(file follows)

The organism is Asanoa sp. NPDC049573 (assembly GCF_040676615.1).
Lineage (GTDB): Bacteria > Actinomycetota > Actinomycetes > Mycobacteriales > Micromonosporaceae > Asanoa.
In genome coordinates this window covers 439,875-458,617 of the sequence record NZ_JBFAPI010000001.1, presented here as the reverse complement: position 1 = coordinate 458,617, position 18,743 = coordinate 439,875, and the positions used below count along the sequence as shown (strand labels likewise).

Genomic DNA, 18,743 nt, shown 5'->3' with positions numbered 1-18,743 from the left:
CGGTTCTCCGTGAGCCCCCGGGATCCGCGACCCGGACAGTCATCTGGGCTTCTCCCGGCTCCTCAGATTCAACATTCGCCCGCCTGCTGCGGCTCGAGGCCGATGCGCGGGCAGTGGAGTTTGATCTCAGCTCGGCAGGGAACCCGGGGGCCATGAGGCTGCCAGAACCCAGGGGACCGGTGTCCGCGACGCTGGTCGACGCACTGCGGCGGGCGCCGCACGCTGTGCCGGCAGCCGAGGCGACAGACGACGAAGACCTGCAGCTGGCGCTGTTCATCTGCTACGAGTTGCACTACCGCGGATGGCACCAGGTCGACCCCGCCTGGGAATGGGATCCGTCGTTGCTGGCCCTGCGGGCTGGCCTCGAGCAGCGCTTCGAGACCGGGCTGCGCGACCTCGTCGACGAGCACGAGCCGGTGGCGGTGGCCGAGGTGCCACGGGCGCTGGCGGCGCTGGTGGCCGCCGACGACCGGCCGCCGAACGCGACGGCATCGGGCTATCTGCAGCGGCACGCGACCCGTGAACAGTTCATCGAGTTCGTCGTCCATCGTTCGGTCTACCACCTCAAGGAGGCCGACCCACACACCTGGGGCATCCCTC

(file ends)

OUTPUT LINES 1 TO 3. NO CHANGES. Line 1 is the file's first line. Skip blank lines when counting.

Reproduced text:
The organism is Asanoa sp. NPDC049573 (assembly GCF_040676615.1).
Lineage (GTDB): Bacteria > Actinomycetota > Actinomycetes > Mycobacteriales > Micromonosporaceae > Asanoa.
In genome coordinates this window covers 439,875-458,617 of the sequence record NZ_JBFAPI010000001.1, presented here as the reverse complement: position 1 = coordinate 458,617, position 18,743 = coordinate 439,875, and the positions used below count along the sequence as shown (strand labels likewise).